british raj

Article

July 5, 2022

The British Raj (from Hindi rāj, which means “reign”; in English: British Raj) is the British colonial regime that the Indian subcontinent experienced from 1858 to 1947. The Raj began in 1858 with the transfer of the possessions of the East India Company to the British Crown in the person of Queen Victoria, proclaimed Empress of India in 1876. It extended mainly to the territories which today form the India, Pakistan and Bangladesh, as well as Burma until 1937, bringing together provinces under direct administration and princely states under suzerainty. The Raj was headed by a viceroy appointed by the government of the United Kingdom. During this period, the country was referred to simply as "India" in the legislation and it was under this name that it participated in the Olympic Games of 1900, 1920, 1928, 1932 and 1936 and became a founding member of the United Nations in 1945. There is also talk of the "Indian Empire", a name which appears in particular on the passports of this period. From the beginning of the 20th century, the movement for independence, in which Gandhi put into practice his theories on non-violence, gained momentum. The movement led in 1947 to the partition of India and the creation of two dominions: the dominion of India and the dominion of Pakistan.

Geographic extension

The British Raj extends over almost all of the current territories of India, Pakistan and Bangladesh, with exceptions such as Goa, Pondicherry and a few other counters then respectively integrated into the Portuguese colonial empire and the empire French colonial. It also includes Aden from 1858 to 1937, Lower Burma from 1858 to 1937, Upper Burma from 1886 to 1937, British Somaliland from 1884 to 1898 and the Straits Settlements from 1858 to 1867. Burma is separated from the India and administered directly by the British crown from 1937 until its independence in 1948. The Trucial States, a group of emirates in the Persian Gulf, were nominally princely states of India until 1946 and used the rupee as their currency. Among other countries in the region, Ceylon (currently Sri Lanka) was ceded by the Dutch to Great Britain at the Treaty of Amiens in 1802 and was part of the Madras Presidency from 1793 to 1798. Nepal signed with the British the treaty of Sugauli in 1815 and Bhutan is placed under protectorate by the treaty of Punakha in 1910, but these two kingdoms are not integrated into the Raj. The Kingdom of Sikkim was established as a princely state after a treaty in 1861 without the question of its sovereignty being settled. The Maldives, a British protectorate from 1887 to 1965, are not part of the Raj. In 1941, the British Raj had 388 million inhabitants, or nearly 70% of the population of the entire British Empire.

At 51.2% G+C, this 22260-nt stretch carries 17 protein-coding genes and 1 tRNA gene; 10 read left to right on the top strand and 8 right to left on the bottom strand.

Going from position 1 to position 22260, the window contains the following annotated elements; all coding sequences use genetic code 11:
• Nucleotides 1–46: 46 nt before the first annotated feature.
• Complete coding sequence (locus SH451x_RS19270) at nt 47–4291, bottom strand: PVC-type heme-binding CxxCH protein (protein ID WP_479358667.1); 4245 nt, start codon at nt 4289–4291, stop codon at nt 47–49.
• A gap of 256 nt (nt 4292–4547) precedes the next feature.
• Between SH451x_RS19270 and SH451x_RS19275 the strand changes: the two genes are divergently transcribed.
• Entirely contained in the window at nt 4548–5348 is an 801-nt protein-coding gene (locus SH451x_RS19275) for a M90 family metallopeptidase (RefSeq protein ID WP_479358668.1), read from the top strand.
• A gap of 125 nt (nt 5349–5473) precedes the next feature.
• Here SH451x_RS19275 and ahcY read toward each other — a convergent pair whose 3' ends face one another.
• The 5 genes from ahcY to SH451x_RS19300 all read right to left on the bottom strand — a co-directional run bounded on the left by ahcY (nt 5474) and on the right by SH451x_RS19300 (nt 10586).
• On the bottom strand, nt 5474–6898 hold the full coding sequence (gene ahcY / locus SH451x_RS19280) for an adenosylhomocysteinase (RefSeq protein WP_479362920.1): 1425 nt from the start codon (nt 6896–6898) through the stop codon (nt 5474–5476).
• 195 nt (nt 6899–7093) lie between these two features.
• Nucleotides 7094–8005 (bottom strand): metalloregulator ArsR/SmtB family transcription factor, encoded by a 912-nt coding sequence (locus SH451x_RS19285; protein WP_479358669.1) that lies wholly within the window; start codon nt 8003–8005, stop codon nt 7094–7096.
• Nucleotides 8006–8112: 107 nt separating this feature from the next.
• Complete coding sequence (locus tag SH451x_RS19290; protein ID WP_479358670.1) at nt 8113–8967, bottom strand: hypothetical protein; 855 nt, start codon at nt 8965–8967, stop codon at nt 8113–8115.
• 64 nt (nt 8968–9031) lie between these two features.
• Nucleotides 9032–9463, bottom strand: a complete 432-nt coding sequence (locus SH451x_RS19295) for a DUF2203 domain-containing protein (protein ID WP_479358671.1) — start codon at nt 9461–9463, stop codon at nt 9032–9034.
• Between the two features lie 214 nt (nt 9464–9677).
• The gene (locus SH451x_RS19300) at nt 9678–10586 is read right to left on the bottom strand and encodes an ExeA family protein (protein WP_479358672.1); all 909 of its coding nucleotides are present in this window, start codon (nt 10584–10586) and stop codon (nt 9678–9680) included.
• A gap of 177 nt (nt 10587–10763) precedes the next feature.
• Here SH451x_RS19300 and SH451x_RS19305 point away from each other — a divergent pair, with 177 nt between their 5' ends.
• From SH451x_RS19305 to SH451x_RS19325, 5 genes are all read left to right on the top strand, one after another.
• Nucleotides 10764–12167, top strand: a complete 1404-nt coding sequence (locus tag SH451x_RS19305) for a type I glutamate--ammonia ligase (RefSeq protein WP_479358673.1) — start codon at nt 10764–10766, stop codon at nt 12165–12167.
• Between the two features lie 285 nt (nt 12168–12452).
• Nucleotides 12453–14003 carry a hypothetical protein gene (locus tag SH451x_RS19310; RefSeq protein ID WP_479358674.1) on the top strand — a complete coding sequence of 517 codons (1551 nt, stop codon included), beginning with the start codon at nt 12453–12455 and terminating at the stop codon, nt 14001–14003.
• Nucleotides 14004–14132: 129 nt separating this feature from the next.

Organization

Colonial Administration

The administration of British India comes under a ministerial department in London, the India Office (“India Office”), headed by the Secretary of State for India, a member of the British Cabinet. This system is put in place by the Government of India Act of 1858, after the transfer of the administration of India from the East India Company to the British government. Until 1935, the Secretary of State was assisted by a Council of India (“Council of India”). The executives of the company knew how to enrich themselves considerably. Robert Clive left India with £234,000, which today would be several million. General Warren Hastings remained famous for the huge bribes he took. These practices led to the aggravation of poverty. Poor harvests in 1769 were followed by famines and epidemics which caused ten million deaths. In the first half of